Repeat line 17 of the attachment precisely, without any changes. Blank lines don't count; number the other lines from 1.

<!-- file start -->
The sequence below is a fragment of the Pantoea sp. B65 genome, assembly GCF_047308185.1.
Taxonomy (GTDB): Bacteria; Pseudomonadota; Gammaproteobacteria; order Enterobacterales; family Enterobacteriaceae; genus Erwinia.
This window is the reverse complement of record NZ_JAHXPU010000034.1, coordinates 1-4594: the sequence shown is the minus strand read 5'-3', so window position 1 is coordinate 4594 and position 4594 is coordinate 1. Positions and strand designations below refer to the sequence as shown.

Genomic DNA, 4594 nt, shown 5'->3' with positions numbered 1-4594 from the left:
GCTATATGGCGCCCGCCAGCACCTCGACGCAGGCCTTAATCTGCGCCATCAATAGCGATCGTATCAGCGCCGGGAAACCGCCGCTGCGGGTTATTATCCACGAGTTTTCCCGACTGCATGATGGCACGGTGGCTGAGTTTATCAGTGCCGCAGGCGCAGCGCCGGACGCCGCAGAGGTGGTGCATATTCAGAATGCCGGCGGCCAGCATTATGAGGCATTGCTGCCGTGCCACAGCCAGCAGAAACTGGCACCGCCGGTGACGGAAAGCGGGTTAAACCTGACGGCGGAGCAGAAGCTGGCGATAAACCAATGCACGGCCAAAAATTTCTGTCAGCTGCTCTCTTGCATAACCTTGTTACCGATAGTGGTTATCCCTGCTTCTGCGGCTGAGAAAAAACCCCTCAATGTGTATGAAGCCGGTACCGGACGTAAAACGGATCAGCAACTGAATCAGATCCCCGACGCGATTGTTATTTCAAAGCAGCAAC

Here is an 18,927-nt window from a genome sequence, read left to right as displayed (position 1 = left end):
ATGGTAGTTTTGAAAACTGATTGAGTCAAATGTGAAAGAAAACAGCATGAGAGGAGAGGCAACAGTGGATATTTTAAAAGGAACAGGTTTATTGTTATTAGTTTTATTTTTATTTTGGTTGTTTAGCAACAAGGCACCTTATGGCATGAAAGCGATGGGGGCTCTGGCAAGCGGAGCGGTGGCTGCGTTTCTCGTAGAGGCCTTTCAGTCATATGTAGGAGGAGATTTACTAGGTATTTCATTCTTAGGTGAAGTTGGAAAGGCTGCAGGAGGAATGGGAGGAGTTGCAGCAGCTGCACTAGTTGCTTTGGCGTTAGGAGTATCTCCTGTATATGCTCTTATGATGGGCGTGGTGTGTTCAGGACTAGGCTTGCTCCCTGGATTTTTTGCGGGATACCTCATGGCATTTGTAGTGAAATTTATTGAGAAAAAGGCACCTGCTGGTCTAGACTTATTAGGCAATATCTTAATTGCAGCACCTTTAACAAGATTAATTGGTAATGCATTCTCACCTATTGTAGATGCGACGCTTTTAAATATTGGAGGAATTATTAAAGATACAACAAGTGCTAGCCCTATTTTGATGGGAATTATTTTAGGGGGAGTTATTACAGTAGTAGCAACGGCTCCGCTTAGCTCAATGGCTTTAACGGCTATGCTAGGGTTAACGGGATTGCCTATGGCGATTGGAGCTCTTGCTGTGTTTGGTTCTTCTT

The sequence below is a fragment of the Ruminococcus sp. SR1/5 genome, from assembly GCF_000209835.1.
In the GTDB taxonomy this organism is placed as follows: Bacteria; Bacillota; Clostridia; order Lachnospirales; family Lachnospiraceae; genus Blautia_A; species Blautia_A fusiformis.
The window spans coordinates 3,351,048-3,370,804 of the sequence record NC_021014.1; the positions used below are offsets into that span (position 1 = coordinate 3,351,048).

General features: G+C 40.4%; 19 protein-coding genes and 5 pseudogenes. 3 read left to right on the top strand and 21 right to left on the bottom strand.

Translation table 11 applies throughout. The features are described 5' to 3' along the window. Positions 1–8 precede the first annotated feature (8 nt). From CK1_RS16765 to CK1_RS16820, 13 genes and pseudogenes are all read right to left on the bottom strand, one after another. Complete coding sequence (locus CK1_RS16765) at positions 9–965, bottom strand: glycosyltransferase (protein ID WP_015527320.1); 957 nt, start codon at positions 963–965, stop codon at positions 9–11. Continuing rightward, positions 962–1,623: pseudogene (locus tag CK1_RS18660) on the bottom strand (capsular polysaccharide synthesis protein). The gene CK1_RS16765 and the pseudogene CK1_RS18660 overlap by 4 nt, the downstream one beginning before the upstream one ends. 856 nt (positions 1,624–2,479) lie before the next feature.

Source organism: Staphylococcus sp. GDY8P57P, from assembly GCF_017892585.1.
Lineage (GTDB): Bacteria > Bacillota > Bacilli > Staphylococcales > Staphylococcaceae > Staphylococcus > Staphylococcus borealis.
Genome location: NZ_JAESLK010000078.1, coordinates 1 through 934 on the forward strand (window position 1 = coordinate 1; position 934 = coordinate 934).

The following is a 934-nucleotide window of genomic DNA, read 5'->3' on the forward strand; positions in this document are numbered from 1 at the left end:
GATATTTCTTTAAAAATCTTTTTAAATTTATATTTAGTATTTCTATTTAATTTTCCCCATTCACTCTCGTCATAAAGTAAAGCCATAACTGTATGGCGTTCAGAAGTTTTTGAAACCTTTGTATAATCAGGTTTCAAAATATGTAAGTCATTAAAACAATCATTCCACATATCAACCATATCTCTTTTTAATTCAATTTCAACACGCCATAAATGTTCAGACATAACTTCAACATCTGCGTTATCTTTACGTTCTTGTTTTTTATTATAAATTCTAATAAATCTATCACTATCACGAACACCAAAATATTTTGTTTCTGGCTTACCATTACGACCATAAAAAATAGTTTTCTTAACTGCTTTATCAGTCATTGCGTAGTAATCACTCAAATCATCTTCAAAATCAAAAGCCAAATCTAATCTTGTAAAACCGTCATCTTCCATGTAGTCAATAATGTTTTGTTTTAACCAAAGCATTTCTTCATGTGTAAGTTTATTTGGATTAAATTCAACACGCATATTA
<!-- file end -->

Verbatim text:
GATATTTCTTTAAAAATCTTTTTAAATTTATATTTAGTATTTCTATTTAATTTTCCCCATTCACTCTCGTCATAAAGTAAAGCCATAACTGTATGGCGTTCAGAAGTTTTTGAAACCTTTGTATAATCAGGTTTCAAAATATGTAAGTCATTAAAACAATCATTCCACATATCAACCATATCTCTTTTTAATTCAATTTCAACACGCCATAAATGTTCAGACATAACTTCAACATCTGCGTTATCTTTACGTTCTTGTTTTTTATTATAAATTCTAATAAATCTATCACTATCACGAACACCAAAATATTTTGTTTCTGGCTTACCATTACGACCATAAAAAATAGTTTTCTTAACTGCTTTATCAGTCATTGCGTAGTAATCACTCAAATCATCTTCAAAATCAAAAGCCAAATCTAATCTTGTAAAACCGTCATCTTCCATGTAGTCAATAATGTTTTGTTTTAACCAAAGCATTTCTTCATGTGTAAGTTTATTTGGATTAAATTCAACACGCATATTA